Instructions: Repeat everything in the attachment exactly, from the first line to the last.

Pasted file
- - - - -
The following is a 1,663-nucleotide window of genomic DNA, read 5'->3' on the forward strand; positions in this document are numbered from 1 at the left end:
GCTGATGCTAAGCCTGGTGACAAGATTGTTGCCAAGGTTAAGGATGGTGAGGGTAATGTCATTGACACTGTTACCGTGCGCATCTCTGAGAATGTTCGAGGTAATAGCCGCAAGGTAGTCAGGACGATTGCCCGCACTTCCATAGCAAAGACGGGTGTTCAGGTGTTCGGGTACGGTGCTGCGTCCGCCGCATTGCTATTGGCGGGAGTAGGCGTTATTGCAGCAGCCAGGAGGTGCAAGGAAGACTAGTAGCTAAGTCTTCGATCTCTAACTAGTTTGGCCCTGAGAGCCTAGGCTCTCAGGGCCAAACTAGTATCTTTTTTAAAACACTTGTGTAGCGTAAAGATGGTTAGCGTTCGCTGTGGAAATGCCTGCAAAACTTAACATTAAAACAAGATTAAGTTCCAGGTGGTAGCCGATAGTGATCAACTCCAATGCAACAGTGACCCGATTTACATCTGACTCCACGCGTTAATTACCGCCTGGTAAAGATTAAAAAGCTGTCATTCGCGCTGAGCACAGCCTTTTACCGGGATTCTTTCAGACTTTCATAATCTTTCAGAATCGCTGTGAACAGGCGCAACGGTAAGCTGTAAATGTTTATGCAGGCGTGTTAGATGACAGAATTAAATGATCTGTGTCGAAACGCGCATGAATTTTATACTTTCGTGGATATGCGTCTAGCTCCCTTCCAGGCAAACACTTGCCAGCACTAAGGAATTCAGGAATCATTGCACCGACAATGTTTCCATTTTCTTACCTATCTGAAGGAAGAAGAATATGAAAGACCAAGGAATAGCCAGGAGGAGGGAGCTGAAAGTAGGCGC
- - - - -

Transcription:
The following is a 1,663-nucleotide window of genomic DNA, read 5'->3' on the forward strand; positions in this document are numbered from 1 at the left end:
GCTGATGCTAAGCCTGGTGACAAGATTGTTGCCAAGGTTAAGGATGGTGAGGGTAATGTCATTGACACTGTTACCGTGCGCATCTCTGAGAATGTTCGAGGTAATAGCCGCAAGGTAGTCAGGACGATTGCCCGCACTTCCATAGCAAAGACGGGTGTTCAGGTGTTCGGGTACGGTGCTGCGTCCGCCGCATTGCTATTGGCGGGAGTAGGCGTTATTGCAGCAGCCAGGAGGTGCAAGGAAGACTAGTAGCTAAGTCTTCGATCTCTAACTAGTTTGGCCCTGAGAGCCTAGGCTCTCAGGGCCAAACTAGTATCTTTTTTAAAACACTTGTGTAGCGTAAAGATGGTTAGCGTTCGCTGTGGAAATGCCTGCAAAACTTAACATTAAAACAAGATTAAGTTCCAGGTGGTAGCCGATAGTGATCAACTCCAATGCAACAGTGACCCGATTTACATCTGACTCCACGCGTTAATTACCGCCTGGTAAAGATTAAAAAGCTGTCATTCGCGCTGAGCACAGCCTTTTACCGGGATTCTTTCAGACTTTCATAATCTTTCAGAATCGCTGTGAACAGGCGCAACGGTAAGCTGTAAATGTTTATGCAGGCGTGTTAGATGACAGAATTAAATGATCTGTGTCGAAACGCGCATGAATTTTATACTTTCGTGGATATGCGTCTAGCTCCCTTCCAGGCAAACACTTGCCAGCACTAAGGAATTCAGGAATCATTGCACCGACAATGTTTCCATTTTCTTACCTATCTGAAGGAAGAAGAATATGAAAGACCAAGGAATAGCCAGGAGGAGGGAGCTGAAAGTAGGCGC